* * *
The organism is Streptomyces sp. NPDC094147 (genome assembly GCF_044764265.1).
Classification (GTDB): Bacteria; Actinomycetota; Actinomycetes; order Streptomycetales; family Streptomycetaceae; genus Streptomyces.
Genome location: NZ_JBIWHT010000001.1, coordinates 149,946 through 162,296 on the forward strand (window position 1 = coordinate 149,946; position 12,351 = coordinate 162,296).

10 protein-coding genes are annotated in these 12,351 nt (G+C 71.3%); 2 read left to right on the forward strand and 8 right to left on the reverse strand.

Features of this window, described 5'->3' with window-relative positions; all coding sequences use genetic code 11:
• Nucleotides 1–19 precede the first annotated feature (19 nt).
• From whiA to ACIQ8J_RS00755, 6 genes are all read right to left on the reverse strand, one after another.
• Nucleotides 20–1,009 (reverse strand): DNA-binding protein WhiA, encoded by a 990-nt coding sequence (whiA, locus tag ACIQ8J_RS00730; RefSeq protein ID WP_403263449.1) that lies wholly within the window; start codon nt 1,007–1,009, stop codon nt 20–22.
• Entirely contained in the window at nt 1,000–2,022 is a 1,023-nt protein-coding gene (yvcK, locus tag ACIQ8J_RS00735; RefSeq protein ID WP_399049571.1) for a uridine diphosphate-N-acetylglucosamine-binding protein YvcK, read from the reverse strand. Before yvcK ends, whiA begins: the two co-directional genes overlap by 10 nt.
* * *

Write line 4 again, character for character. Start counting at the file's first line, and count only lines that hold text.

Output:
10 protein-coding genes are annotated in these 12,351 nt (G+C 71.3%); 2 read left to right on the forward strand and 8 right to left on the reverse strand.